A full-time employee of Davidson College’s Health Center once told me: “I would never send anyone I care about to Davidson.”
Davidson promotes the idea of “Our Shared Responsibility,” but at what point should the mental health of my peers no longer become my responsibility? When they can’t stay awake for a full academic day? When I send them notes because they haven’t come to class for two weeks? When I’m sitting in the emergency room parking lot? The Davidson community expects students to look out for one another, to keep each other safe. This shared responsibility, however, should never extend to crisis intervention without the proper training.
I always thought that being a Davidson student was difficult, but I didn’t realize how difficult it was until I had a conversation with a full-time employee at the Health Center. I, like most of you, assumed that the amount of academic stress that the student body experienced was normal. It was expected in the context of Davidson’s proud marketing of academic rigor. I now understand that this sense of normalcy is false.
At other universities, students skip class to be with their friends, take day trips, or watch movies without the fear of becoming behind in their classes for at least the next three days. At Davidson, students skip one class to use the time to do work for their other classes. This is not normal and this is not healthy.
Being enrolled here, while an immense privilege, takes a significant emotional toll on every student, particularly those who do not come from high socioeconomic backgrounds. While Davidson champions its students for overcoming their circumstances and clawing their way into an elite institution, there is absolutely no support mechanism in place to keep track of these students and their emotional well-being once they move to campus. A student who has a privileged background and was able to attend a more rigorous high school will also struggle. These students, however, likely understand this culture of expectation more than their less advantaged peers, resulting in incongruent experiences.
When students struggle with a surplus of work, or when this is observed by professors, the student is often referred to the Health Center for counseling. It’s common knowledge that this system is inundated with students and struggles to meet the demand for its services. Even if a student is fortunate enough to get an appointment — writing that sentence feels surreal — more often than not, they are left to their own devices during academic breaks from Davidson. Importantly, counselors are not legally allowed to conduct sessions outside of the state in which they are licensed. Though this is independent the college’s control, this limitation creates a structural gap especially for students who can’t afford or otherwise comfortably access therapy outside of Davidson. As the mental health system currently operates, a student can be receiving free counseling at Davidson once a week for an entire semester and then be expected to go five weeks without it over Winter Break.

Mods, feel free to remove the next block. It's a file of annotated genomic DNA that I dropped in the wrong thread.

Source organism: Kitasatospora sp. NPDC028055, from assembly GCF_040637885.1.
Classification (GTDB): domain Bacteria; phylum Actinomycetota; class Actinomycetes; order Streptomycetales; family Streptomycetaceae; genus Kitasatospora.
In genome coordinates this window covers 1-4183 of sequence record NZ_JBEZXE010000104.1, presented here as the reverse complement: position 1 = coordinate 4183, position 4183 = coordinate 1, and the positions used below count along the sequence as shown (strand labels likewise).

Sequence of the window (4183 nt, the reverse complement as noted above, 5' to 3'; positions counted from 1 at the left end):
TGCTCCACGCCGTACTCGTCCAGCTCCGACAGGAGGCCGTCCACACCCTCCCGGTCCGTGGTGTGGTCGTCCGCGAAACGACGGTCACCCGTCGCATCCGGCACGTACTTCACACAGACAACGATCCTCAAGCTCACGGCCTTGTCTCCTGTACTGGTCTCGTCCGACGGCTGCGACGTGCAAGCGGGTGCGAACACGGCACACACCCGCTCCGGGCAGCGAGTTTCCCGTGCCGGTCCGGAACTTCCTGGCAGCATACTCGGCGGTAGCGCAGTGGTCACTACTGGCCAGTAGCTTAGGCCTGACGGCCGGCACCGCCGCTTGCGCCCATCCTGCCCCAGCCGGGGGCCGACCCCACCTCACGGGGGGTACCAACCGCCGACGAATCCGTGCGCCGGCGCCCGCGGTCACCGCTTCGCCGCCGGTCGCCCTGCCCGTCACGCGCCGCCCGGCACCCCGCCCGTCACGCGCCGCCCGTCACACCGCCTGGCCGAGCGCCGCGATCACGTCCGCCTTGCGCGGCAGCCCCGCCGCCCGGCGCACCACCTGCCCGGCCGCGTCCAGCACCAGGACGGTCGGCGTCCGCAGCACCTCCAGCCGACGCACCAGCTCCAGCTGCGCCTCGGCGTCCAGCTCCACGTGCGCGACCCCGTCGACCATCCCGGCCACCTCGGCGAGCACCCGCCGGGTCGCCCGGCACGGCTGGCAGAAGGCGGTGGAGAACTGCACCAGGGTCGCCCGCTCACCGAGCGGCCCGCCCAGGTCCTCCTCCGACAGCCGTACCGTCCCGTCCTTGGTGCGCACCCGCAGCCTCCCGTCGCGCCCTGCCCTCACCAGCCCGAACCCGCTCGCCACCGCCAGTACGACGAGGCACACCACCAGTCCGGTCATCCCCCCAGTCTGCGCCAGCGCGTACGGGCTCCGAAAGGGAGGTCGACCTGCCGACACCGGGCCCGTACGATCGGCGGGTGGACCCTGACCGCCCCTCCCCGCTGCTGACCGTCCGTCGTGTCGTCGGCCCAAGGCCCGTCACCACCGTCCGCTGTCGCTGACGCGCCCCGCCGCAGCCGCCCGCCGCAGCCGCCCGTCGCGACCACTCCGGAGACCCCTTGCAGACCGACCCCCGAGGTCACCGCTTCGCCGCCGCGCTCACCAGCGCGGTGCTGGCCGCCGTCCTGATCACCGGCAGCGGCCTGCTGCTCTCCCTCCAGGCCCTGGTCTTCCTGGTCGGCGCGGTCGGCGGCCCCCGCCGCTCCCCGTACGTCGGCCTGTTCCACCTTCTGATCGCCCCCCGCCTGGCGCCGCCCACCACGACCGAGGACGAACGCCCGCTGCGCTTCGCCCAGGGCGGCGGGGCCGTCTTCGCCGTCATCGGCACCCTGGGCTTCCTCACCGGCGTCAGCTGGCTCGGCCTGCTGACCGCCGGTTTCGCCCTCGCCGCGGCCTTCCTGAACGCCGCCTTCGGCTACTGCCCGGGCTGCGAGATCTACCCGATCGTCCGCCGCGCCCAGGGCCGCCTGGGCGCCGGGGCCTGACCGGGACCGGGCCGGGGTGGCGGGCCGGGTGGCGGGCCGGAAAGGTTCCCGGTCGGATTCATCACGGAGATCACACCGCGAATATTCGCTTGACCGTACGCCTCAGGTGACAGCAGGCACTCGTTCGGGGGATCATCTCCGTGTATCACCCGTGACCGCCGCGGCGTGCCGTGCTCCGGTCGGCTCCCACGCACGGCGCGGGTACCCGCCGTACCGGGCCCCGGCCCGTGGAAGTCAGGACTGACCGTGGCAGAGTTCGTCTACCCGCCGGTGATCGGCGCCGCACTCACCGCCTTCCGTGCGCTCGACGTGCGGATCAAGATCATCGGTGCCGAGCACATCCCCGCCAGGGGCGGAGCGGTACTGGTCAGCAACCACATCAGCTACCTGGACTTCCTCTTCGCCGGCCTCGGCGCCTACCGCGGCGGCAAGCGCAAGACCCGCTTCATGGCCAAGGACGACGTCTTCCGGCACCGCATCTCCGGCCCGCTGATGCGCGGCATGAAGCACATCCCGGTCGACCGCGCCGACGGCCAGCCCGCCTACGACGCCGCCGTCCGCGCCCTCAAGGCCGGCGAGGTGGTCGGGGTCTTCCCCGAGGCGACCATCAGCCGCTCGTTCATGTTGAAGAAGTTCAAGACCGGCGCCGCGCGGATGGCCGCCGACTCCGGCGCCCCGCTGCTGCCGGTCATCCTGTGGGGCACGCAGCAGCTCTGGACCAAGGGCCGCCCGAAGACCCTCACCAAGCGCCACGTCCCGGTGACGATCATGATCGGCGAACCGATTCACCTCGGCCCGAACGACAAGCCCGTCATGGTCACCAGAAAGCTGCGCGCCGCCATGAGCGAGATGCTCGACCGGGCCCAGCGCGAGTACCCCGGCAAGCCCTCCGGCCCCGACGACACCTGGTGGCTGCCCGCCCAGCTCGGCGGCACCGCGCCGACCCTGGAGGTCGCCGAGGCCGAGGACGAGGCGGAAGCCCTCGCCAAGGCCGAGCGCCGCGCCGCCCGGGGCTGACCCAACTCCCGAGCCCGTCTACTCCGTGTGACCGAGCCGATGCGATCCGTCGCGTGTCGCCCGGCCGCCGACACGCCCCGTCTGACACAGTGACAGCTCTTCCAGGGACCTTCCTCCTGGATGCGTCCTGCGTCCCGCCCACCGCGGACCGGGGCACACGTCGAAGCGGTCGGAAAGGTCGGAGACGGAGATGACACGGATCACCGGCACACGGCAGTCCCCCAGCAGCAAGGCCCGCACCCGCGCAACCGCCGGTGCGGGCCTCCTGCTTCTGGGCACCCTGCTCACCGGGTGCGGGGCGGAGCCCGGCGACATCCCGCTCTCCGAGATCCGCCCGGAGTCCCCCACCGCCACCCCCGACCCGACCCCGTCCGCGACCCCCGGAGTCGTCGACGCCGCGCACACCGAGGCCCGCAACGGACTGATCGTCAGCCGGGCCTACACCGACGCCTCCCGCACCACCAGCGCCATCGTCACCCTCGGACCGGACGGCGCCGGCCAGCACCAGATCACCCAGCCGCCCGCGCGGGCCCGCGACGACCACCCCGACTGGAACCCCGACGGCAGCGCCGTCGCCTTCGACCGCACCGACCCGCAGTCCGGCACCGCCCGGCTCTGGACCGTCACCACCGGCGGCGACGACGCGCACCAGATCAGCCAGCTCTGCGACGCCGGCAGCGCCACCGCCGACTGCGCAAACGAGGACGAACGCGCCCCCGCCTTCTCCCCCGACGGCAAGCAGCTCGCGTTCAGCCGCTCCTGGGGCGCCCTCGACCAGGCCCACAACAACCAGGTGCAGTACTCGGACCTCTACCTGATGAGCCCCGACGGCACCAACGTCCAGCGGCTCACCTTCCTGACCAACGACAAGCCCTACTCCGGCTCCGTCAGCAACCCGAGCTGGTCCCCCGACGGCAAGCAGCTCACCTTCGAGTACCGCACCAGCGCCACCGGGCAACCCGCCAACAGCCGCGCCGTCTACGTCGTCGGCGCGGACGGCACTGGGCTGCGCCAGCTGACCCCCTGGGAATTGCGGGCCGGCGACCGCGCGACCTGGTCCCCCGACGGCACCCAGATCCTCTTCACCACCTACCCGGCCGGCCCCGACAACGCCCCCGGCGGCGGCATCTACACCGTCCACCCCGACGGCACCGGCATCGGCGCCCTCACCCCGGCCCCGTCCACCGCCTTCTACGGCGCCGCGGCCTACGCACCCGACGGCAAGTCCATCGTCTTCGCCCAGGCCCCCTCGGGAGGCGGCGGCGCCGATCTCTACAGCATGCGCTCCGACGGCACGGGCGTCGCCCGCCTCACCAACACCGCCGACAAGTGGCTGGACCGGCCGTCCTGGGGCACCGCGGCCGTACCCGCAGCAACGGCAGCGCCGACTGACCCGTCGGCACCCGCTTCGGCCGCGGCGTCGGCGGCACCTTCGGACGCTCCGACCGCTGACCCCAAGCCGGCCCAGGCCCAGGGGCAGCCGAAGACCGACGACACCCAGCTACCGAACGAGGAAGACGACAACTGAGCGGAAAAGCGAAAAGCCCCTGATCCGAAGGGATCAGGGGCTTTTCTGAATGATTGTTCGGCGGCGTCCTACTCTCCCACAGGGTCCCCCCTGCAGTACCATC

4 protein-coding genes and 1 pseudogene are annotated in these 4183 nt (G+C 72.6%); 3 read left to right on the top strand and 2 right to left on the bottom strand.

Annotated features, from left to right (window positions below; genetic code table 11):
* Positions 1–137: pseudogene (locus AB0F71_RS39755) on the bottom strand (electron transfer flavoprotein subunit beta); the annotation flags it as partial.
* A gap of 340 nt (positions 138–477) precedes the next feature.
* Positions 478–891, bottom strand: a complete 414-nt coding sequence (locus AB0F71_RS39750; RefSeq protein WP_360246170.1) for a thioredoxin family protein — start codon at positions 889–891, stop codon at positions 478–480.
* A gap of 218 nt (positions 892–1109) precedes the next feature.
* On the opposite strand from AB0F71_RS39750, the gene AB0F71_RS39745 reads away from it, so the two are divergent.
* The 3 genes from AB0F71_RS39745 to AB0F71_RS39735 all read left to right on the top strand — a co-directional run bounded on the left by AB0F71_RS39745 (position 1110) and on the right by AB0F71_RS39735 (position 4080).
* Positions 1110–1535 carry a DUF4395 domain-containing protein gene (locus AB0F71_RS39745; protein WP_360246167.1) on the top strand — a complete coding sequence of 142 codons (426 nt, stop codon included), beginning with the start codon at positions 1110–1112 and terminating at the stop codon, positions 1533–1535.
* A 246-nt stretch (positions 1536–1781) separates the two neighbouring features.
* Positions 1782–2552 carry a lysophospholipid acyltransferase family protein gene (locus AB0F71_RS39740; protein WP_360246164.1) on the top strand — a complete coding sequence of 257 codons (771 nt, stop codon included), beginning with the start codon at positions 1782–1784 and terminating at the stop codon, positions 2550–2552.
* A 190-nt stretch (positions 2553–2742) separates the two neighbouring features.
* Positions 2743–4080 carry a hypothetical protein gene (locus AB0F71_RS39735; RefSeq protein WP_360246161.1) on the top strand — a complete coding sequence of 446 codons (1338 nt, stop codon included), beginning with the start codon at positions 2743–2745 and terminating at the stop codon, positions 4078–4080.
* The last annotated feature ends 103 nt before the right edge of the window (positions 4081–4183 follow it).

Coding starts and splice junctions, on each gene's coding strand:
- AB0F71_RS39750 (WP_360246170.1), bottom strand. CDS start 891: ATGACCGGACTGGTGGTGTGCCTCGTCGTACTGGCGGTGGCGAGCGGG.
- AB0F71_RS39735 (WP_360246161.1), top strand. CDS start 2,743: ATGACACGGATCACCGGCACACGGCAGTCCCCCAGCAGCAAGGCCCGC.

This was the motivation for me to establish Wildcat Wellness, a peer-to-peer check-in program that operates independently of the college and the Health Center. Working with the Mental Health Club and its co-presidents, Annabelle Ross and Cece Woo, we have trained 6 students in crisis response, common red flags, and empathetic listening. With this training, we will establish the opportunity for a student to sign-up for a voluntary check-in phone call from a peer during the academic break.
This is not therapy or counseling. This is a confidential mechanism to support students who want to know that there’s somebody who cares for their well-being even when they’re not on campus. We are launching a pilot program during this upcoming Thanksgiving break where our six trained students conduct 3 wellness calls each. I have linked a QR code with the first-come, first-served interest form, which will be followed by a more thorough intake form for the first 18 people that sign-up.
I am fully aware that this is not a long term solution, and I don’t pretend to have one. But that’s not my responsibility. As a Class of 2024 President, my job is to care for people, to give them a voice. Our goal with Wildcat Wellness is to create a space for vulnerability, reflection, and patience so that maybe one day this full-time Health Center employee will feel comfortable sending someone that they care about to Davidson.
See the QR code for students interested in receiving a check-in phone call below.
Ronan Towell (he/him) ‘24 is an intended environmental studies major and data science minor from Durham, NC. Ronan can be reached for comment at firstname.lastname@example.org.